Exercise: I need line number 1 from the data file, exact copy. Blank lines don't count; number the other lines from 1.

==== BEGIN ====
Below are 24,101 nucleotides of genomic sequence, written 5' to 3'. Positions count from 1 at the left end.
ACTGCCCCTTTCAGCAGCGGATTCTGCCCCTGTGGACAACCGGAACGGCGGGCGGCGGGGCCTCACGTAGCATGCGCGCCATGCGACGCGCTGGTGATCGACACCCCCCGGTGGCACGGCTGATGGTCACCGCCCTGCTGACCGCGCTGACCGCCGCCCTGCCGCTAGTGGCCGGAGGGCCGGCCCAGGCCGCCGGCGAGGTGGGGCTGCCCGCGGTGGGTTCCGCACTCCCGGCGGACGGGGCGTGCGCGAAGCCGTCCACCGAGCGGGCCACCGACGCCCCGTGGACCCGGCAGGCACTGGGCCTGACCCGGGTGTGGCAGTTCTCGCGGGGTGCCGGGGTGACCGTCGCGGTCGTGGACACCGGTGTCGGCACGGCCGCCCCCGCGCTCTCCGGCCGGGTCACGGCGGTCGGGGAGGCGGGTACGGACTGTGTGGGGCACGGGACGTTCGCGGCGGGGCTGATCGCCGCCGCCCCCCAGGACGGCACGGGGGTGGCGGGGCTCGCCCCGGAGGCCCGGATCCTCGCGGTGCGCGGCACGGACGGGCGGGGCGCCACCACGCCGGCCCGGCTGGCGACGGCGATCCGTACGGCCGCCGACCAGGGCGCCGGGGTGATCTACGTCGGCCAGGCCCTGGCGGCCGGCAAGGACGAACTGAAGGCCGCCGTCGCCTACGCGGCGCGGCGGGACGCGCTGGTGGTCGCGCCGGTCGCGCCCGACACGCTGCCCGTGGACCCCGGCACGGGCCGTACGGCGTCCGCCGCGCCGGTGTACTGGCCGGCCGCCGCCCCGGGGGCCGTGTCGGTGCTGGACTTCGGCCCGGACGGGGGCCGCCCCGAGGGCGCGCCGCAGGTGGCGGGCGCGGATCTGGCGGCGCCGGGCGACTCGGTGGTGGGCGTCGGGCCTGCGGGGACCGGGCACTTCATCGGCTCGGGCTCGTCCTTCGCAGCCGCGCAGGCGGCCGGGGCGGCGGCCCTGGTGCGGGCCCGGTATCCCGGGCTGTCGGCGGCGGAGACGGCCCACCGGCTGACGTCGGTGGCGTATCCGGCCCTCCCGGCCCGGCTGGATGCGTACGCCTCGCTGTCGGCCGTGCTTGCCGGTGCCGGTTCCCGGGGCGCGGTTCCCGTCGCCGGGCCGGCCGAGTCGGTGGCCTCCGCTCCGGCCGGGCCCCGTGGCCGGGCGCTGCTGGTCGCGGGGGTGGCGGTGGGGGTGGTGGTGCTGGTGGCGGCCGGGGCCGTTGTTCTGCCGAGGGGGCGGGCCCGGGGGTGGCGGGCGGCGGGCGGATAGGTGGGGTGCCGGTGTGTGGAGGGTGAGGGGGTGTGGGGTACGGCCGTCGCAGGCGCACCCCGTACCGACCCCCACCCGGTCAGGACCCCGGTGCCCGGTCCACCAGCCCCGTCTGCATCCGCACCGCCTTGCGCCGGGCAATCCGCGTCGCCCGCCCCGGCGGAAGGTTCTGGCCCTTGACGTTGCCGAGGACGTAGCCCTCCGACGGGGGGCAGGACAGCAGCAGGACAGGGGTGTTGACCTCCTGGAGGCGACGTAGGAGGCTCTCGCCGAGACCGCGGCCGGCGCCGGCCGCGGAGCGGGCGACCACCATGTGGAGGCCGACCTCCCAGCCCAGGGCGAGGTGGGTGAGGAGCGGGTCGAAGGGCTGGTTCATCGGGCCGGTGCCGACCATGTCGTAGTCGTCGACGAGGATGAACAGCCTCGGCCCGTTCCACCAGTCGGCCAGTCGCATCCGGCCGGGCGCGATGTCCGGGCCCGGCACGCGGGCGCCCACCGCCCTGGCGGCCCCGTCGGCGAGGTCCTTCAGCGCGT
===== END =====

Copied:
Below are 24,101 nucleotides of genomic sequence, written 5' to 3'. Positions count from 1 at the left end.